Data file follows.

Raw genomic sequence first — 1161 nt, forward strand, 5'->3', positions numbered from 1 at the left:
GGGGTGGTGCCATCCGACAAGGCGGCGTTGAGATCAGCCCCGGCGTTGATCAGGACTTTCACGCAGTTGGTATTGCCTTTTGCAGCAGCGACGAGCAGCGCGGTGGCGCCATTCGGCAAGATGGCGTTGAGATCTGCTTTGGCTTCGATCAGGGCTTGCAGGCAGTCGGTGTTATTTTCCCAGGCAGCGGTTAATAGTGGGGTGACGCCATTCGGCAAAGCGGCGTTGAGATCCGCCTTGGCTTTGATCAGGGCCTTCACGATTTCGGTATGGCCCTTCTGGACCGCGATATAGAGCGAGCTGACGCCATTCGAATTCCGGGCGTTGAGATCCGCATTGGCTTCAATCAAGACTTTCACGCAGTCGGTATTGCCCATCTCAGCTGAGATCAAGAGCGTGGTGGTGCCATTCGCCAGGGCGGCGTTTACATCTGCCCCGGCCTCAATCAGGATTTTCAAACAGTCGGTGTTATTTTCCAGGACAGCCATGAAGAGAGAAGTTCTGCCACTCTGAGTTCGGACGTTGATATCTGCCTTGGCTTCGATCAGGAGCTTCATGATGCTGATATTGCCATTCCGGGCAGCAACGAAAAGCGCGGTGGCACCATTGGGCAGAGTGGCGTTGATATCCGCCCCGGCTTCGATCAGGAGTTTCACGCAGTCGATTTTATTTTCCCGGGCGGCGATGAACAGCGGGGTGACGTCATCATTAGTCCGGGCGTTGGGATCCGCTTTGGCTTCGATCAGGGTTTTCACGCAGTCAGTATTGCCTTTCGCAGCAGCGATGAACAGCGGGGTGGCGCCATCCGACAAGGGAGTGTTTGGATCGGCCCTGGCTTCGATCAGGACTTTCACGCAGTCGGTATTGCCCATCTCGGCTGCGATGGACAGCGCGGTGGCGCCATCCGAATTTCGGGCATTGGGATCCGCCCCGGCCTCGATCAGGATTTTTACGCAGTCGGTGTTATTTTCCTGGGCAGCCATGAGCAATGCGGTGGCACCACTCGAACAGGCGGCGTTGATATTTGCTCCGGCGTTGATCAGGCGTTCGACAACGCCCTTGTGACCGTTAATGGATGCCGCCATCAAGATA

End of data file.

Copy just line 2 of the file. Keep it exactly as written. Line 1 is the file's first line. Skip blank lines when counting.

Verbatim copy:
GGGGTGGTGCCATCCGACAAGGCGGCGTTGAGATCAGCCCCGGCGTTGATCAGGACTTTCACGCAGTTGGTATTGCCTTTTGCAGCAGCGACGAGCAGCGCGGTGGCGCCATTCGGCAAGATGGCGTTGAGATCTGCTTTGGCTTCGATCAGGGCTTGCAGGCAGTCGGTGTTATTTTCCCAGGCAGCGGTTAATAGTGGGGTGACGCCATTCGGCAAAGCGGCGTTGAGATCCGCCTTGGCTTTGATCAGGGCCTTCACGATTTCGGTATGGCCCTTCTGGACCGCGATATAGAGCGAGCTGACGCCATTCGAATTCCGGGCGTTGAGATCCGCATTGGCTTCAATCAAGACTTTCACGCAGTCGGTATTGCCCATCTCAGCTGAGATCAAGAGCGTGGTGGTGCCATTCGCCAGGGCGGCGTTTACATCTGCCCCGGCCTCAATCAGGATTTTCAAACAGTCGGTGTTATTTTCCAGGACAGCCATGAAGAGAGAAGTTCTGCCACTCTGAGTTCGGACGTTGATATCTGCCTTGGCTTCGATCAGGAGCTTCATGATGCTGATATTGCCATTCCGGGCAGCAACGAAAAGCGCGGTGGCACCATTGGGCAGAGTGGCGTTGATATCCGCCCCGGCTTCGATCAGGAGTTTCACGCAGTCGATTTTATTTTCCCGGGCGGCGATGAACAGCGGGGTGACGTCATCATTAGTCCGGGCGTTGGGATCCGCTTTGGCTTCGATCAGGGTTTTCACGCAGTCAGTATTGCCTTTCGCAGCAGCGATGAACAGCGGGGTGGCGCCATCCGACAAGGGAGTGTTTGGATCGGCCCTGGCTTCGATCAGGACTTTCACGCAGTCGGTATTGCCCATCTCGGCTGCGATGGACAGCGCGGTGGCGCCATCCGAATTTCGGGCATTGGGATCCGCCCCGGCCTCGATCAGGATTTTTACGCAGTCGGTGTTATTTTCCTGGGCAGCCATGAGCAATGCGGTGGCACCACTCGAACAGGCGGCGTTGATATTTGCTCCGGCGTTGATCAGGCGTTCGACAACGCCCTTGTGACCGTTAATGGATGCCGCCATCAAGATA